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Freshwomen weigh in on whether campus graffiti is crime or art

Alexandra Pyke-Bagrash

Lucie Stern bathroom stalls are seemingly the most popular graffiti spots on campus, but there are other more colorful and discreet sightings on campus as well. Graffiti has crept out from the bathroom stalls and onto campus stop signs, under bridges over Leona Creek, and in the Greek amphitheater. Some think graffiti makes the campus look bad. Others look at the walls and stalls as blank canvases to host student expression.

“The thing about graffiti is that it’s usually gang-related, like in Huntington Beach, my hometown,” said freshwoman Olivia Matson-Stame.

“But at Mills, it’s obviously not. I love it. I get to see how Mills women over the years represent themselves and find their place in the male-dominated world of graffiti art.”

Leona Creek runs through a cement tunnel behind the Computer, Physical Science, and Mathematics (CPM) building.

Above it, just about every square foot of the tunnel is covered with colorful tags and giant illustrations, including a huge yin and yang symbol, an alien-like creature, and statements like “herbivore” and “Iraq all blood all the time.” Most of the other tags are vulgar comments and abstract forms of messy spray paint.

Getting under the bridge is no easy task since it involves jumping from the edge of the muddy, uneven ground and over the rushing creek to the flat surface under the bridge. Still someone managed to spray paint “I hope you had the time of your life” along the floor of the tunnel.

Some say it appears as though students over the years have been marking their territory on that tunnel.

“It does look like people have been going down there for years, painting over other people’s original tags. It’d be another thing if it was actually artistic,” said freshwoman Rosa Page.

“I don’t think it’s the students’ right to paint down there, but I don’t think Mills can stop them anyways.”

The administration has attempted to cover other graffiti on campus, such as the Stern bathroom stalls which the College paints over after every semester. But campus officials have left the tunnel untouched.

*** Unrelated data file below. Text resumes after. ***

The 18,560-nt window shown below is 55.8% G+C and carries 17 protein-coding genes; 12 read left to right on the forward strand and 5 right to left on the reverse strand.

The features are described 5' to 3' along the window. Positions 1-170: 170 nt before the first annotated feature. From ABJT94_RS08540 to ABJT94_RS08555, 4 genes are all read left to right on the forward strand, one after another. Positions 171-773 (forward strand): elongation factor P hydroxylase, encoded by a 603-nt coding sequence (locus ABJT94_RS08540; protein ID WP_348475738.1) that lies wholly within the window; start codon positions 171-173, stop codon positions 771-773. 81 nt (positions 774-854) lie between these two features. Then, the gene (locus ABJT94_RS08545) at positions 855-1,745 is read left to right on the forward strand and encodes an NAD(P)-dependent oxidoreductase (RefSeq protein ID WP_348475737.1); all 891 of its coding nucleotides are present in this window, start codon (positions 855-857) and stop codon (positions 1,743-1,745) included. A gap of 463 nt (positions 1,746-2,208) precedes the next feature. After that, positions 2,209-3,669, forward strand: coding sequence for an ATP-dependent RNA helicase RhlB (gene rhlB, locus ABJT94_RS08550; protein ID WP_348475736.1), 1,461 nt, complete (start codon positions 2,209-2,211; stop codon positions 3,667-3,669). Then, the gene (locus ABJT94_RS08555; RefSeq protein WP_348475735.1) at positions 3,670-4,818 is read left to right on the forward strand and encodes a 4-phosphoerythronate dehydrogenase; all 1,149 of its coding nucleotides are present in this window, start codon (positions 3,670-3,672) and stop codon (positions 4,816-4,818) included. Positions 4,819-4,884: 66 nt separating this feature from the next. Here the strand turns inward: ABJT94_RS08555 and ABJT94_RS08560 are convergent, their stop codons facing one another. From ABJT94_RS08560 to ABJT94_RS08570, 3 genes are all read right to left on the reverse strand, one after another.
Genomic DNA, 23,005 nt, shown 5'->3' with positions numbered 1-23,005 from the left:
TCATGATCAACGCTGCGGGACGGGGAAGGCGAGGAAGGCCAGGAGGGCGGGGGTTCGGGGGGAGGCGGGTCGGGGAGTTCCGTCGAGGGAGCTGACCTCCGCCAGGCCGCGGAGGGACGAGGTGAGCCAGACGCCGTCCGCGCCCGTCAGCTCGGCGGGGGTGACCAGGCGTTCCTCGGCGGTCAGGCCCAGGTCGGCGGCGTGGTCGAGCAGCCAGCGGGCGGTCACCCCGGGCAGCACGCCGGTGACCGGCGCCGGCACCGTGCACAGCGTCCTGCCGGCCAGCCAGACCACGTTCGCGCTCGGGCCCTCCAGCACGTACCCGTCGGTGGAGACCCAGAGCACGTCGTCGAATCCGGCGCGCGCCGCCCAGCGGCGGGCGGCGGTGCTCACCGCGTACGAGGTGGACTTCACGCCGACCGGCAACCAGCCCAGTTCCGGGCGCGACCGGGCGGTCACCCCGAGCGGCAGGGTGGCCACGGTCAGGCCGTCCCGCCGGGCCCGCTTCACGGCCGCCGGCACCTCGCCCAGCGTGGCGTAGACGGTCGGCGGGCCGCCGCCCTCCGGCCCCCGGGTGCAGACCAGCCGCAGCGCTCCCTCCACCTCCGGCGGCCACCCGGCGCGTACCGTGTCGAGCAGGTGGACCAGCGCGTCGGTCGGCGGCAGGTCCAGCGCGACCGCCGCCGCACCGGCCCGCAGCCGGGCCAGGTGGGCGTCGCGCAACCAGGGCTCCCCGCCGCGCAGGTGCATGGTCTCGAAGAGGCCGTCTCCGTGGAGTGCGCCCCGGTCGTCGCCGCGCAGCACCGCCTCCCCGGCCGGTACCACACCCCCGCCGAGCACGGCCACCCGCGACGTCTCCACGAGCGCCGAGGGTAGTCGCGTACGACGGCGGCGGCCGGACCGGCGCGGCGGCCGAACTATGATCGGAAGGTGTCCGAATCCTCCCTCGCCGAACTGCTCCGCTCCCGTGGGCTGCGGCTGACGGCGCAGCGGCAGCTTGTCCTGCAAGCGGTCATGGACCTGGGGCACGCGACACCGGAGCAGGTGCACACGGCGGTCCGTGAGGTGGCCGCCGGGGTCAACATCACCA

Some students, like Matson-Stame, see painting over campus graffiti as censorship.

“Why does Mills censor us by making sure to frequently paint over the bathroom stall graffiti of harmless, handwritten conversations?” she said.

On the other hand, freshwoman Zoe Marcus said, “I think it’s stupid. If you’re going to pay thousands of dollars to come to such a nice school, why would you want to mess it up by writing all over the place? Just get a piece of paper.”

Julia Gache, another freshwoman, suggested Mills create a space for campus graffiti. “We could just have one wall where everyone could tag freely,” she said.

Mills already has a similar policy in place with Senior Paint Night, where the graduating class is allowed to tag on designated areas of campus in their class color.

“Isn’t it just the same as graffiti?” said freshwoman Bonnie Horgos. “The senior colors are smeared all over campus every year. There’s hand prints everywhere. It just makes the school look tacky and poor.”

Freshwoman Jillian Harris admits that she has taken part in tagging on campus, including on bathroom stalls and a stucco wall behind the art building, which she said “is my way of expressing myself.”

And Harris said, “I think it’s justified that the school wants to cover up the graffiti in the bathroom stalls. When important people come to visit the campus, Mills isn’t going to like them to see those aspects of the school. Although, I think it’s great reading material for the times I don’t have a book.”

Graffiti in the Lucie Stern bathrooms include cartoon illustrations, political and social statements like, “f*** the gender police” and “Who’s winning the oppression olympics,” music lyrics, comments in foreign languages, and full conversations.

The comments, “How many ppl are going to be seriously upset when the L word is over?” incited others to respond “Jenny’s hott,” and “Ima miss my classy lesbo porn.”

After the attempt to cover the graffiti over winter break, the newly painted bathrooms stalls started filling up again with more comments, but now angered Mills women began to leave messages about their newly cleared canvas, such as “WTF – Why would u cover it all up?” Also, praises like “I come here just to read the walls…& pee” were left for the tagging women. Recently, people’s tag names, written in glue and glitter, have also been spotted on campus.

These creations are not permanent like other spray paint tags, but they do survive a couple months.

Another spot on campus with similar graffiti is along the Pine Top Trail, where Leona Creek passes through another cement tunnel, displaying bright colored messages. One of them says, “Happy B-day Aya,” in hot pink.

“Graffiti around campus is more hidden and less blatant than the tags in the [Lucie Stern] bathroom,” said freshwoman Amy Funahashi.

“It isn’t written across the front of buildings, so I really don’t care that it’s there. I think it’s cool when I do discover it though. It’s art.”